Blog Posts > Drastic Drop in Arrests During COVID-19 Crisis
June 12, 2020

Drastic Drop in Arrests During COVID-19 Crisis

This post is authored by Ryan Brij Stewart, the WVCBP’s 2020 Summer Research Associate with the Shepherd Higher Education Consortium in Poverty. He studies Government and Philosophy at Hamilton College.

With the emergence of COVID-19 over the past several months, various systems of criminal justice in West Virginia have been forced to adjust their practices in order to reduce the spread of the disease. Previous analysis has shown a reduction in the prison and jail system populations in West Virginia. New evidence out of Charleston, West Virginia shows that there has been a large reduction in arrest rates as well.

In response to a Freedom of Information Act (FOIA) request by the ACLU of West Virginia, the city of Charleston provided the West Virginia Center on Budget and Policy with the city’s arrest records from March and April of 2019 and 2020.

The arrest records show a substantial reduction in arrests in March and April of 2020 compared to 2019. The city of Charleston’s police made 359 arrests in March and April of 2020, down from 863 from the same months in 2019, a decline of 58 percent.

While arrests have gone down for most crimes, certain petty crimes have seen the largest reductions. These include possession of a controlled substance that is not marijuana (82 percent reduction), obstructing an officer (81 percent reduction), and capias violations or a failure to appear for a civil warrant (79 percent reduction). Large arrest reductions were also found in possession of marijuana (75 percent) and open container violations (73 percent).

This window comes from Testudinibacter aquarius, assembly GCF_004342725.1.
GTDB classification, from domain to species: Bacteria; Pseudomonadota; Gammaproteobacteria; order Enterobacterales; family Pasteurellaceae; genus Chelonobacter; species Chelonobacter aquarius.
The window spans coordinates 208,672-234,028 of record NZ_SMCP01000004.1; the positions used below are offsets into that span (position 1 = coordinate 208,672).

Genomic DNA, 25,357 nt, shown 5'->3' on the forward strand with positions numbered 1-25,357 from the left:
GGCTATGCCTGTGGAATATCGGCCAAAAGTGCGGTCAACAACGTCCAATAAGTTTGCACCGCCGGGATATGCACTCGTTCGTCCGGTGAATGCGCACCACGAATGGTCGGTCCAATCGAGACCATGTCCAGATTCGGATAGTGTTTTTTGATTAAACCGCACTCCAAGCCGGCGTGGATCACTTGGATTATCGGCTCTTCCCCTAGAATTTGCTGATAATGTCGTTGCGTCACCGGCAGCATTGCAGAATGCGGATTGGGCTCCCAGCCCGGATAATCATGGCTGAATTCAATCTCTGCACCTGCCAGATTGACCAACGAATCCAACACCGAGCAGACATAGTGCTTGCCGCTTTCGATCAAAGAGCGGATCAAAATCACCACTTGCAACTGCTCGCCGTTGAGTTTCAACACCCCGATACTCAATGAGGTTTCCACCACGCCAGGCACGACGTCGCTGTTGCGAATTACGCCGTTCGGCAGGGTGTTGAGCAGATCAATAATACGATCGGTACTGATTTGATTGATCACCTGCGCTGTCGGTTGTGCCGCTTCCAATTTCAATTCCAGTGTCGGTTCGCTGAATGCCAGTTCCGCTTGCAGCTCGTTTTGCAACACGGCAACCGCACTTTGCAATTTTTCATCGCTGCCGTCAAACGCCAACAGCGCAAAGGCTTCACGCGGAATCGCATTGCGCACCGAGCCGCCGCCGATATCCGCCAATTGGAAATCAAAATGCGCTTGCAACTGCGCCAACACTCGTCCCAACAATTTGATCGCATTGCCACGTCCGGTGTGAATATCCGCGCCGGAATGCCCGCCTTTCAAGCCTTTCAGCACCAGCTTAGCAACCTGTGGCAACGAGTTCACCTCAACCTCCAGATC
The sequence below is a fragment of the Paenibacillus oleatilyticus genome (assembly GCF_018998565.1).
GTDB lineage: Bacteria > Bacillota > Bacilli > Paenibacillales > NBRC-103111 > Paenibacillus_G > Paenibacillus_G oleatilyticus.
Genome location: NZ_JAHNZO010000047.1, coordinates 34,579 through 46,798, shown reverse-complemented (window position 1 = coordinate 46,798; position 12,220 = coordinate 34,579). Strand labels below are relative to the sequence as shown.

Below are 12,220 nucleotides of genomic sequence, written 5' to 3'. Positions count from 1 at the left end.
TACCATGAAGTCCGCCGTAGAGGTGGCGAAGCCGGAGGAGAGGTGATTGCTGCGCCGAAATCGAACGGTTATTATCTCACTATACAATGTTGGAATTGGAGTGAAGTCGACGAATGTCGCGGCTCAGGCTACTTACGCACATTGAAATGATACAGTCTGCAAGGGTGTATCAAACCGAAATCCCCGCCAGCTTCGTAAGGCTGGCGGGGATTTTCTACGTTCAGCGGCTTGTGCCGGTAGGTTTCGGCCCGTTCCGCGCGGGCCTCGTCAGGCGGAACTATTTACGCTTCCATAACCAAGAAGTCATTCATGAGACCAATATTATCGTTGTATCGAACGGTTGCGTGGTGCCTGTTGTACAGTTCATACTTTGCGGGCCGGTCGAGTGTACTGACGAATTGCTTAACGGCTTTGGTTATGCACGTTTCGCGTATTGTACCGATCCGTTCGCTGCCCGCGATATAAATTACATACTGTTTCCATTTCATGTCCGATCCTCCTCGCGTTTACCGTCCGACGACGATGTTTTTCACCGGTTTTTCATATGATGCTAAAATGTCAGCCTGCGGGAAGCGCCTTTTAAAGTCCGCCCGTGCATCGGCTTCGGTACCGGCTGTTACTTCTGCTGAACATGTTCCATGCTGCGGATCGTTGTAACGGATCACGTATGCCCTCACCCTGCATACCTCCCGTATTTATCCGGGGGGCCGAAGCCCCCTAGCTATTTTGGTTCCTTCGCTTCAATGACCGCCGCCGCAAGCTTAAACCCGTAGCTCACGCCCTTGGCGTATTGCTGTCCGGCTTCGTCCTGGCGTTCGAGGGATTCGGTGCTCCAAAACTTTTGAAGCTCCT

The exact cause of the reductions is unclear due to the extenuating circumstances of the current pandemic. Two likely factors could be a change in police policy due to the pandemic or a reduction in people being on the streets leading to lower visibility of crime. The reduction across the board is so significant that it could easily be both.

While arrests are down, the distribution of methods for holding those who are arrested has remained largely the same. In 2019 people who were arrested were sent to jail 45.7 percent of the time, compared to 42.6 percent in 2020. A summons (legal document ordering someone to appear in court at on a certain date) were ordered 35.2 percent of the time in 2019 and compared to 41.5 percent in 2020. Personal recognizance bonds (an order to return to court or be forced to pay the bond if you fail) reduced slightly from 16.8 percent in 2019 to 13.9 percent in 2020. Finally, arrestees sent to detention center holding for juveniles fell from 1.2 percent in 2019 to 0.3 percent in 2020.

This uniformity of holding methods year to year indicates that prosecutors are likely treating crimes in 2019 and 2020 similarly regardless of the need to keep jail occupation low due to the coronavirus pandemic. While there has been a reduction in jail populations due to a number of factors, the choice by prosecutors to not reduce the proportion of people sent to jail when arrested could result in further spread of COVID-19.

It is worth noting that all of this data was for March and April so it was prior to the Governor Jim Justice’s shift from a “Stay at Home Order” to a “Safer at Home Order” on May 4th. It is unclear exactly how arrest numbers will change as West Virginia and Charleston shift out of the coronavirus lockdown. What is clear is that during the early stages of the coronavirus pandemic Charleston saw a substantial reduction in arrests.

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